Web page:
Break away electrical cord?

I need to replace the power plug on my ten year old vacuum because the cable jacket has pulled out of the plug, leaving the two wires acting as their own strain relief.
While I'm at it, I wonder if there is such thing as a break away power cord that cleanly separates itself when the tension reaches a certain amount (e.g. 1 pound). This would protect the plug and the wall outlet from repeated stress.
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Some small appliances us a magnetic attachment. I don't think it would be very good for a vacuum cleaner though, too easily disconnected as you move around.
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If you have a hot glue gun, you can use that to work hot glue into the plug and around the wires to make a safe repair.
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On 11/26/2012 10:54 PM, hr(bob) snipped-for-privacy@att.net wrote:

I've also had good success with crazy glue, for gluing the outer insulation back to the molded on (now separated) plug.
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We have the same problem at my church, people are rough on vac cleaner cords. You can buy a short extension cord, and put on the end of the vac cleaner cord. Maybe when you get to the end of the vac cleaner cord, the vac cleaner plug will pull out of the extension cord socket. If nothing else, you've got more cord to work with.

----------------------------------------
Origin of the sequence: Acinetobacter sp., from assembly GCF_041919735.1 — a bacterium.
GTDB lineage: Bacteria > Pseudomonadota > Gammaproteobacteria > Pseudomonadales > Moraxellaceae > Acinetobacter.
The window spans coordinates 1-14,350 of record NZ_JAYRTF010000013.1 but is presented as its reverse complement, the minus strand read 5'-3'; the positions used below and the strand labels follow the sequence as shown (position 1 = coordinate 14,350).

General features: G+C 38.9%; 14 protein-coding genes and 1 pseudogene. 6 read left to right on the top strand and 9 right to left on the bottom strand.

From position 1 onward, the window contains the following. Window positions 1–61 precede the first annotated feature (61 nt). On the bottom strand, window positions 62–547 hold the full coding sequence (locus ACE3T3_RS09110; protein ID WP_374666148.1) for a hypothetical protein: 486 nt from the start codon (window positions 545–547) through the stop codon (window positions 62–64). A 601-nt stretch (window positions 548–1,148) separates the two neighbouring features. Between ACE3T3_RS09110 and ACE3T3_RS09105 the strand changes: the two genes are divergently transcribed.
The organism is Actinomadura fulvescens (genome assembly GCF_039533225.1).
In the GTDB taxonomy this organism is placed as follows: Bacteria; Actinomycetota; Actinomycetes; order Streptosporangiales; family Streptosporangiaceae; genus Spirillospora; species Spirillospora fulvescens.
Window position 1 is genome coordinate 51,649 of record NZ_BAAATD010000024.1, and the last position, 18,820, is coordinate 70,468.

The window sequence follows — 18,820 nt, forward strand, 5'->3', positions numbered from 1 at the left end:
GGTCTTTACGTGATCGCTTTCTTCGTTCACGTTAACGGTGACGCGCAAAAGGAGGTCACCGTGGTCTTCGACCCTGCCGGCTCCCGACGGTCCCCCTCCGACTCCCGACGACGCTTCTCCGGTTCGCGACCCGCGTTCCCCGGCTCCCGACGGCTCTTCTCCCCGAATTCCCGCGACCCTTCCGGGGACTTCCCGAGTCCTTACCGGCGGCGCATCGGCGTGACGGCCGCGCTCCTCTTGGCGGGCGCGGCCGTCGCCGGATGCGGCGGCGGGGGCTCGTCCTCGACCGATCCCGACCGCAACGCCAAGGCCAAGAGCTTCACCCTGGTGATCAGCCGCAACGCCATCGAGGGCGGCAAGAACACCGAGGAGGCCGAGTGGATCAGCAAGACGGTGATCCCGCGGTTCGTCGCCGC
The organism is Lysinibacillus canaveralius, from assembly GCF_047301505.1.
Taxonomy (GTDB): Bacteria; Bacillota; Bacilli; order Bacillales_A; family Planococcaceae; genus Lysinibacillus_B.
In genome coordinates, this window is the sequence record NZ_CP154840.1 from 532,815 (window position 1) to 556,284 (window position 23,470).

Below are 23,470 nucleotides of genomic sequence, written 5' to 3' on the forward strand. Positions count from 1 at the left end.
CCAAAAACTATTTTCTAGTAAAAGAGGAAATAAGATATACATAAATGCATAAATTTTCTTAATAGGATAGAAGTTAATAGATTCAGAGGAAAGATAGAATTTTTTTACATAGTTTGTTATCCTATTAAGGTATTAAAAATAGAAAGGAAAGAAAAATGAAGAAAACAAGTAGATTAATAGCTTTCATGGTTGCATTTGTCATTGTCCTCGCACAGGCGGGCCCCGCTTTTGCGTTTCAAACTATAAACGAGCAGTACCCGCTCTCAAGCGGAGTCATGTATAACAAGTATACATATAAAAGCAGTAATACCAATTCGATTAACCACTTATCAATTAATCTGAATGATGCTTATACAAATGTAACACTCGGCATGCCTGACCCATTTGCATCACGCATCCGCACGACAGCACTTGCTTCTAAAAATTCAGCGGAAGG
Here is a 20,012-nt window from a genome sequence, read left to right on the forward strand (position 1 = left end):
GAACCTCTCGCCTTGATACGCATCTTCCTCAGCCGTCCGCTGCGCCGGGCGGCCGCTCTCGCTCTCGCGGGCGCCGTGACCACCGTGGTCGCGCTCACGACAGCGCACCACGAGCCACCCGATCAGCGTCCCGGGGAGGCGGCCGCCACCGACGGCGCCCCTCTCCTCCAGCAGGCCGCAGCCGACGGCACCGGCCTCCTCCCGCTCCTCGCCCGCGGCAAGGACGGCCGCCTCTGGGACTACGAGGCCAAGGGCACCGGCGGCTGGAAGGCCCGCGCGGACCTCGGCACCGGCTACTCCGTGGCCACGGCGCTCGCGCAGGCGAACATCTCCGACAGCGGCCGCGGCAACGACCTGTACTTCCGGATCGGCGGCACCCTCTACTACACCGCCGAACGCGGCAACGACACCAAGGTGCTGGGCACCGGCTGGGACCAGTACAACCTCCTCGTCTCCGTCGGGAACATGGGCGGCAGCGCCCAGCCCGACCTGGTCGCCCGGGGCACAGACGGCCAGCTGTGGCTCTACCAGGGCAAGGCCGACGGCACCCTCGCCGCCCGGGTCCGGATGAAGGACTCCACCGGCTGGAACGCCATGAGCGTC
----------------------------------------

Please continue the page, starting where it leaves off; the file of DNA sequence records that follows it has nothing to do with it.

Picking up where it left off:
Christopher A. Young Learn more about Jesus www.lds.org .
I need to replace the power plug on my ten year old vacuum because the cable jacket has pulled out of the plug, leaving the two wires acting as their own strain relief.
While I'm at it, I wonder if there is such thing as a break away power cord that cleanly separates itself when the tension reaches a certain amount (e.g. 1 pound). This would protect the plug and the wall outlet from repeated stress.
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I had one of those. I bought some xmas lites at a garage sale. They are the old C7 large outdoor bulbs. I plugged it in the outlet, they worked fine. When I unplugged by grabbing the plug (not the wires). the hot prong from the cord remained in the outlet, and the wire came thru the molded part of the plug. That pissed me off, and I had to shut off the power to use plyers to remove the brass prong from the outlet. If it had been the one on the neutral side, I could have just pulled it out. Anyhow, a new plug fixed it.
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On Monday, November 26, 2012 10:38:23 PM UTC-5, bob wrote:

Negative reinforcement to the operator of said vacuum cleaner would solve the problem, and you wouldn't need some nonexistent impractical device that only serves to enable someone's bad behavior:
"Dammit! Stop yanking the cord out of the wall with the vacuum! You broke it once already! Do you want to be electrocuted?"
For young kids, a swat on the rear helps reinforce that it is not acceptable to abuse the vacuum.
For the wife, a swat on the rear may be misinterpreted as foreplay. YMMV.
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